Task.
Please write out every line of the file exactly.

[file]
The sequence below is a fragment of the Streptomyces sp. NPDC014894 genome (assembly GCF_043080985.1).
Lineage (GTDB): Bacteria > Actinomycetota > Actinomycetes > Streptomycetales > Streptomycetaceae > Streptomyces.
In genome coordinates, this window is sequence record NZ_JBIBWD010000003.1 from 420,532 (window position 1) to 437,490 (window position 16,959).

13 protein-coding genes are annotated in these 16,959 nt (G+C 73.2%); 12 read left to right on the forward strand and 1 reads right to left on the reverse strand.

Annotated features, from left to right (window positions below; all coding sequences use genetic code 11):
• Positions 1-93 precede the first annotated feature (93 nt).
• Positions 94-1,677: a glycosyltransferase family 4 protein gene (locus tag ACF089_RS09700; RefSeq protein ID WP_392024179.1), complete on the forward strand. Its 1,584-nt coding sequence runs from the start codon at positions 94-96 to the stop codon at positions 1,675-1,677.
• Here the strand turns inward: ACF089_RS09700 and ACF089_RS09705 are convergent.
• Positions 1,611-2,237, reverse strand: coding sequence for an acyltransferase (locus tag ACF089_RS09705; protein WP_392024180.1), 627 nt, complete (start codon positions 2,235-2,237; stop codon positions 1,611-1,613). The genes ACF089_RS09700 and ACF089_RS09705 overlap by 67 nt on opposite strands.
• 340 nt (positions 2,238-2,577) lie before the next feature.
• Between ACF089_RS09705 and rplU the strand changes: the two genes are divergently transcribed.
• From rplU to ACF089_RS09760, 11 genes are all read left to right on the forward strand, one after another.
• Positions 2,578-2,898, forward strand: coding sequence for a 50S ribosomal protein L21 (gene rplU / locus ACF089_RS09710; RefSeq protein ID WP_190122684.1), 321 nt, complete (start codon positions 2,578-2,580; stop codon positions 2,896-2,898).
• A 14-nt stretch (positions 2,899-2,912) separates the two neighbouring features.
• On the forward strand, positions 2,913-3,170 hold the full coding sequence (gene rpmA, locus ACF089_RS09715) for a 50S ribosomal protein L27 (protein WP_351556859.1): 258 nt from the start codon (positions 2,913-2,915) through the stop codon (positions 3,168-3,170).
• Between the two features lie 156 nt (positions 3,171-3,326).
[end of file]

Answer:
The sequence below is a fragment of the Streptomyces sp. NPDC014894 genome (assembly GCF_043080985.1).
Lineage (GTDB): Bacteria > Actinomycetota > Actinomycetes > Streptomycetales > Streptomycetaceae > Streptomyces.
In genome coordinates, this window is sequence record NZ_JBIBWD010000003.1 from 420,532 (window position 1) to 437,490 (window position 16,959).

13 protein-coding genes are annotated in these 16,959 nt (G+C 73.2%); 12 read left to right on the forward strand and 1 reads right to left on the reverse strand.

Annotated features, from left to right (window positions below; all coding sequences use genetic code 11):
• Positions 1-93 precede the first annotated feature (93 nt).
• Positions 94-1,677: a glycosyltransferase family 4 protein gene (locus tag ACF089_RS09700; RefSeq protein ID WP_392024179.1), complete on the forward strand. Its 1,584-nt coding sequence runs from the start codon at positions 94-96 to the stop codon at positions 1,675-1,677.
• Here the strand turns inward: ACF089_RS09700 and ACF089_RS09705 are convergent.
• Positions 1,611-2,237, reverse strand: coding sequence for an acyltransferase (locus tag ACF089_RS09705; protein WP_392024180.1), 627 nt, complete (start codon positions 2,235-2,237; stop codon positions 1,611-1,613). The genes ACF089_RS09700 and ACF089_RS09705 overlap by 67 nt on opposite strands.
• 340 nt (positions 2,238-2,577) lie before the next feature.
• Between ACF089_RS09705 and rplU the strand changes: the two genes are divergently transcribed.
• From rplU to ACF089_RS09760, 11 genes are all read left to right on the forward strand, one after another.
• Positions 2,578-2,898, forward strand: coding sequence for a 50S ribosomal protein L21 (gene rplU / locus ACF089_RS09710; RefSeq protein ID WP_190122684.1), 321 nt, complete (start codon positions 2,578-2,580; stop codon positions 2,896-2,898).
• A 14-nt stretch (positions 2,899-2,912) separates the two neighbouring features.
• On the forward strand, positions 2,913-3,170 hold the full coding sequence (gene rpmA, locus ACF089_RS09715) for a 50S ribosomal protein L27 (protein WP_351556859.1): 258 nt from the start codon (positions 2,913-2,915) through the stop codon (positions 3,168-3,170).
• Between the two features lie 156 nt (positions 3,171-3,326).